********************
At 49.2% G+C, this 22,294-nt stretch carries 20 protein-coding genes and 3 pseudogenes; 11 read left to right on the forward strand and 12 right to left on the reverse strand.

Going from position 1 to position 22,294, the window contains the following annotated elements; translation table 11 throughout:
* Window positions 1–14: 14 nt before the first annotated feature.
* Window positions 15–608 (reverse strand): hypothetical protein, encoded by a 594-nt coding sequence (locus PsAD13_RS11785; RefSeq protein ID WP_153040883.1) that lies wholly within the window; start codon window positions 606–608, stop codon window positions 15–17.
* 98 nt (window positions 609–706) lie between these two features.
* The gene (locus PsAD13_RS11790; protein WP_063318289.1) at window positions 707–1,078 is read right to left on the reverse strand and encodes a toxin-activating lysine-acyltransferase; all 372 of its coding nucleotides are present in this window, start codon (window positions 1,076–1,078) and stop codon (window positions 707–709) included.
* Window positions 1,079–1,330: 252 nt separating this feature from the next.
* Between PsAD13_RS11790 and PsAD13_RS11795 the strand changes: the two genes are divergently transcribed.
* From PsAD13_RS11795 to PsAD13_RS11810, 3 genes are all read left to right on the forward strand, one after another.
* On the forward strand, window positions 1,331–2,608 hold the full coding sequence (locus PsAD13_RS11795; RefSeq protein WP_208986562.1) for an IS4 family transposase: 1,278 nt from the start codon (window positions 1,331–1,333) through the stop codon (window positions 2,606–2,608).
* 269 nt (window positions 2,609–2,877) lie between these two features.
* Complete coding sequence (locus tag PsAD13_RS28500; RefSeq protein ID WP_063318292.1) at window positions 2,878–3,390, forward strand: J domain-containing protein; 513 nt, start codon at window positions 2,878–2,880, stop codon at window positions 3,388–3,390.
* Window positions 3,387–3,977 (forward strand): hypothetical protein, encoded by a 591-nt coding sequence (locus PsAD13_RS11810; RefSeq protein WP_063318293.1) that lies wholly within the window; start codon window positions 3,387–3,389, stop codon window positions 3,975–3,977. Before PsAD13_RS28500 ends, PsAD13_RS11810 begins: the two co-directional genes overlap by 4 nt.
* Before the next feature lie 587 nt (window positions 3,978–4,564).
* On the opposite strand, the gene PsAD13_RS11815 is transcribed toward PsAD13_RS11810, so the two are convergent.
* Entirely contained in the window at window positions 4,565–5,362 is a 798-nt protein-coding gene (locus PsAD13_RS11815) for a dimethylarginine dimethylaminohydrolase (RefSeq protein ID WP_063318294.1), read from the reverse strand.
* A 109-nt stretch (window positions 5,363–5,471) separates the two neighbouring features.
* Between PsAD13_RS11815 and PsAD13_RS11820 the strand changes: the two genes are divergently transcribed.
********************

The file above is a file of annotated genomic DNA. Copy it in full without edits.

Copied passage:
At 49.2% G+C, this 22,294-nt stretch carries 20 protein-coding genes and 3 pseudogenes; 11 read left to right on the forward strand and 12 right to left on the reverse strand.

Going from position 1 to position 22,294, the window contains the following annotated elements; translation table 11 throughout:
* Window positions 1–14: 14 nt before the first annotated feature.
* Window positions 15–608 (reverse strand): hypothetical protein, encoded by a 594-nt coding sequence (locus PsAD13_RS11785; RefSeq protein ID WP_153040883.1) that lies wholly within the window; start codon window positions 606–608, stop codon window positions 15–17.
* 98 nt (window positions 609–706) lie between these two features.
* The gene (locus PsAD13_RS11790; protein WP_063318289.1) at window positions 707–1,078 is read right to left on the reverse strand and encodes a toxin-activating lysine-acyltransferase; all 372 of its coding nucleotides are present in this window, start codon (window positions 1,076–1,078) and stop codon (window positions 707–709) included.
* Window positions 1,079–1,330: 252 nt separating this feature from the next.
* Between PsAD13_RS11790 and PsAD13_RS11795 the strand changes: the two genes are divergently transcribed.
* From PsAD13_RS11795 to PsAD13_RS11810, 3 genes are all read left to right on the forward strand, one after another.
* On the forward strand, window positions 1,331–2,608 hold the full coding sequence (locus PsAD13_RS11795; RefSeq protein WP_208986562.1) for an IS4 family transposase: 1,278 nt from the start codon (window positions 1,331–1,333) through the stop codon (window positions 2,606–2,608).
* 269 nt (window positions 2,609–2,877) lie between these two features.
* Complete coding sequence (locus tag PsAD13_RS28500; RefSeq protein ID WP_063318292.1) at window positions 2,878–3,390, forward strand: J domain-containing protein; 513 nt, start codon at window positions 2,878–2,880, stop codon at window positions 3,388–3,390.
* Window positions 3,387–3,977 (forward strand): hypothetical protein, encoded by a 591-nt coding sequence (locus PsAD13_RS11810; RefSeq protein WP_063318293.1) that lies wholly within the window; start codon window positions 3,387–3,389, stop codon window positions 3,975–3,977. Before PsAD13_RS28500 ends, PsAD13_RS11810 begins: the two co-directional genes overlap by 4 nt.
* Before the next feature lie 587 nt (window positions 3,978–4,564).
* On the opposite strand, the gene PsAD13_RS11815 is transcribed toward PsAD13_RS11810, so the two are convergent.
* Entirely contained in the window at window positions 4,565–5,362 is a 798-nt protein-coding gene (locus PsAD13_RS11815) for a dimethylarginine dimethylaminohydrolase (RefSeq protein ID WP_063318294.1), read from the reverse strand.
* A 109-nt stretch (window positions 5,363–5,471) separates the two neighbouring features.
* Between PsAD13_RS11815 and PsAD13_RS11820 the strand changes: the two genes are divergently transcribed.